This new approach must be equitable in its treatment of all individuals if it is to meet international human right norms. As a first step the general population needs to be educated about the HIV epidemic.
Recent surveys by the Korean CDC show that over 50 percent of the population still believes kissing can transmit the virus and almost eighty percent still believe that mosquitoes can transmit the virus. Of greater concern is the erroneous belief that the virus is primarily a “foreign” disease which leads to unsafe sex practices in domestic relations.
For example, in surveys over seventy percent of married men in Korea admit to frequenting prostitutes and a majority of those men state they do not use condoms putting both themselves and their spouses at risk.
Another major concern is the increase in late diagnoses due to the fear and disgust with which many people in Korea still view the disease. Education on the effectiveness of early intervention and the possibility of an HIV infected individual living a normal life-span is necessary.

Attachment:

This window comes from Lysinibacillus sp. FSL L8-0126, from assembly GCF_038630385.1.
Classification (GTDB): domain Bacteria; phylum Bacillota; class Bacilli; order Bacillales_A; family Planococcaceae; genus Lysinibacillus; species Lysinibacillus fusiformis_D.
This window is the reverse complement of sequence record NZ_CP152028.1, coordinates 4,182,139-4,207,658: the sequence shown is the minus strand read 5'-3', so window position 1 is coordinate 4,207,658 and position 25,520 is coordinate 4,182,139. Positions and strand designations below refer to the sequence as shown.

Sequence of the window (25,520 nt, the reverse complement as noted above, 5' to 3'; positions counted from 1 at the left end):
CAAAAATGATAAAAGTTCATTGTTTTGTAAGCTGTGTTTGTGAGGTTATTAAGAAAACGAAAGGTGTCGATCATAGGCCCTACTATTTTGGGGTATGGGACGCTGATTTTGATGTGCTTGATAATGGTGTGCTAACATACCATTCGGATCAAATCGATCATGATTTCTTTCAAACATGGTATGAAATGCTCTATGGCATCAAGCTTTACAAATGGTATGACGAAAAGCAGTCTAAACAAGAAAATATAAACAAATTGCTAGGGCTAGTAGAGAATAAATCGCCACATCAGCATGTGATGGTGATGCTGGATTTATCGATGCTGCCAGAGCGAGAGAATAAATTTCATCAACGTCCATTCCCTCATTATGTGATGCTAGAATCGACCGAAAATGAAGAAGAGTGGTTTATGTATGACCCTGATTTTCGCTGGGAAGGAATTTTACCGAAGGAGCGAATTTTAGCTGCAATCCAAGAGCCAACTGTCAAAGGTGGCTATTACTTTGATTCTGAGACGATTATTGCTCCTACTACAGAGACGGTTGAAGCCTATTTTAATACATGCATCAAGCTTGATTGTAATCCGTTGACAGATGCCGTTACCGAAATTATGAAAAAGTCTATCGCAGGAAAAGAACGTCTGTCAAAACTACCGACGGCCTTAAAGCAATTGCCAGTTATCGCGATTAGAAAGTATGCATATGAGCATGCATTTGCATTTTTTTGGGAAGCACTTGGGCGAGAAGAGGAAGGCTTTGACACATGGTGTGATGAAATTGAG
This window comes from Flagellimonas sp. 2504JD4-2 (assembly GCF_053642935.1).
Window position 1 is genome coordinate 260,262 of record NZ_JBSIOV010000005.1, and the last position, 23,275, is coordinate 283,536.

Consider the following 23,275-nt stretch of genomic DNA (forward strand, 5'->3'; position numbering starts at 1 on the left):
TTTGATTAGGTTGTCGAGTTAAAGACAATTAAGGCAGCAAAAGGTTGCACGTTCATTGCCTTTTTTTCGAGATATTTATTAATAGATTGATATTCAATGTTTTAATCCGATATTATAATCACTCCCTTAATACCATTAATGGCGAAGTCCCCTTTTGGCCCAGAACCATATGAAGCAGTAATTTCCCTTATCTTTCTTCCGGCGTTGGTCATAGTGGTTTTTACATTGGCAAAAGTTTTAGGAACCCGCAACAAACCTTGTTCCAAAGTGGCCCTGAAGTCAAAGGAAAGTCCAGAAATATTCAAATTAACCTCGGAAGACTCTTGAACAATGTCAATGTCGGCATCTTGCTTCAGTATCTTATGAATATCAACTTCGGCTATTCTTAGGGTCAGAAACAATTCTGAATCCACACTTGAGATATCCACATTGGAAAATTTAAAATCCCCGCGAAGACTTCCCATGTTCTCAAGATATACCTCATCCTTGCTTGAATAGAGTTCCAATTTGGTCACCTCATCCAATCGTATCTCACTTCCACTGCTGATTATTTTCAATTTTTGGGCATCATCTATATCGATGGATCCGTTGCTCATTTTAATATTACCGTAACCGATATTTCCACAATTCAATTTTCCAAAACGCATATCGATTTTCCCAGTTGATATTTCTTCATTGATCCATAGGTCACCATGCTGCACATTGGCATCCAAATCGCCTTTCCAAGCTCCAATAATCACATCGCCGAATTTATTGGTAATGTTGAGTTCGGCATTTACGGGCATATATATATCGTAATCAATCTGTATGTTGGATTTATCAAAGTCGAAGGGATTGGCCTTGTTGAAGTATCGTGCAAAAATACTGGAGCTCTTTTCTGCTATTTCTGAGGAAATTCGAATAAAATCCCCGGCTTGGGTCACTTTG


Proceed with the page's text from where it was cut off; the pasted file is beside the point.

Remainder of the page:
As a guide for a visa system that meets international human right standards South Korea should look to the Australian system where mandatory HIV testing is only for permanent visa applicants and for temporary visa applicants who intend to work as, or study for, a doctor, a nurse, a dentist or a paramedic; fields where exposure to bodily fluids occurs and a real risk of transmission exists.
After almost two decades South Korea has maintained a low HIV infection rate, however the initial reasoned response has mutated into a policy based on racism and misinformation.
This change has resulted in a growing international perception of South Koreans as ignorant and xenophobic. Implementing a new AIDS policy based on logic and international human rights norms is a necessary step to reform this image, to prevent the further spread of HIV and to treat in a humane manner HIV positive individuals already residing in South Korea.
By Daniel Fiedler
Daniel Fiedler is an associate professor of law at Wonkwang University and holds an honorary position as an international legal advisor for North Jeolla Province. ― Ed.